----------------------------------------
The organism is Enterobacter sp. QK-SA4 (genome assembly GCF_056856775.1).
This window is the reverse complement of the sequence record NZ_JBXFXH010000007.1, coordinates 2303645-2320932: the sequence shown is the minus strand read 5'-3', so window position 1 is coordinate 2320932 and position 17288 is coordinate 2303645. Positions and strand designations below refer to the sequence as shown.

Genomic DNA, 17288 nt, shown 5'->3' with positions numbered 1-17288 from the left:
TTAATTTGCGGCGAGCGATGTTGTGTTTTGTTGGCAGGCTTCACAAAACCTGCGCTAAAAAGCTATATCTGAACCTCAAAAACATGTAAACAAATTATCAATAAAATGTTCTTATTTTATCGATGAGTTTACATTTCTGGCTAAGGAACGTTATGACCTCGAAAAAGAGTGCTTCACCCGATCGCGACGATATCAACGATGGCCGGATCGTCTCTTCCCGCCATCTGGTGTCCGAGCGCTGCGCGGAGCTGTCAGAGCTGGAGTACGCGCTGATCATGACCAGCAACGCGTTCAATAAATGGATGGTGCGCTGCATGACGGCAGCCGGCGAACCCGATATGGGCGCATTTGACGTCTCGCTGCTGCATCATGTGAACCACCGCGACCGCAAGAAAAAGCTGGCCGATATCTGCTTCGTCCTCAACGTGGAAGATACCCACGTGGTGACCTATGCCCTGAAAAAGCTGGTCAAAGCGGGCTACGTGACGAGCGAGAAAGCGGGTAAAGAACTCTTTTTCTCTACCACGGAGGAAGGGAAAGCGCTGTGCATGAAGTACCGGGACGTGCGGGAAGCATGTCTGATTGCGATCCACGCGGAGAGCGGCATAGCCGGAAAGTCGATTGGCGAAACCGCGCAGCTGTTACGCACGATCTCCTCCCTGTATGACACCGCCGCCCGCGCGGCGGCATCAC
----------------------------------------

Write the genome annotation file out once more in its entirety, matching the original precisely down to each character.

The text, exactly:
The organism is Enterobacter sp. QK-SA4 (genome assembly GCF_056856775.1).
This window is the reverse complement of the sequence record NZ_JBXFXH010000007.1, coordinates 2303645-2320932: the sequence shown is the minus strand read 5'-3', so window position 1 is coordinate 2320932 and position 17288 is coordinate 2303645. Positions and strand designations below refer to the sequence as shown.

Genomic DNA, 17288 nt, shown 5'->3' with positions numbered 1-17288 from the left:
TTAATTTGCGGCGAGCGATGTTGTGTTTTGTTGGCAGGCTTCACAAAACCTGCGCTAAAAAGCTATATCTGAACCTCAAAAACATGTAAACAAATTATCAATAAAATGTTCTTATTTTATCGATGAGTTTACATTTCTGGCTAAGGAACGTTATGACCTCGAAAAAGAGTGCTTCACCCGATCGCGACGATATCAACGATGGCCGGATCGTCTCTTCCCGCCATCTGGTGTCCGAGCGCTGCGCGGAGCTGTCAGAGCTGGAGTACGCGCTGATCATGACCAGCAACGCGTTCAATAAATGGATGGTGCGCTGCATGACGGCAGCCGGCGAACCCGATATGGGCGCATTTGACGTCTCGCTGCTGCATCATGTGAACCACCGCGACCGCAAGAAAAAGCTGGCCGATATCTGCTTCGTCCTCAACGTGGAAGATACCCACGTGGTGACCTATGCCCTGAAAAAGCTGGTCAAAGCGGGCTACGTGACGAGCGAGAAAGCGGGTAAAGAACTCTTTTTCTCTACCACGGAGGAAGGGAAAGCGCTGTGCATGAAGTACCGGGACGTGCGGGAAGCATGTCTGATTGCGATCCACGCGGAGAGCGGCATAGCCGGAAAGTCGATTGGCGAAACCGCGCAGCTGTTACGCACGATCTCCTCCCTGTATGACACCGCCGCCCGCGCGGCGGCATCAC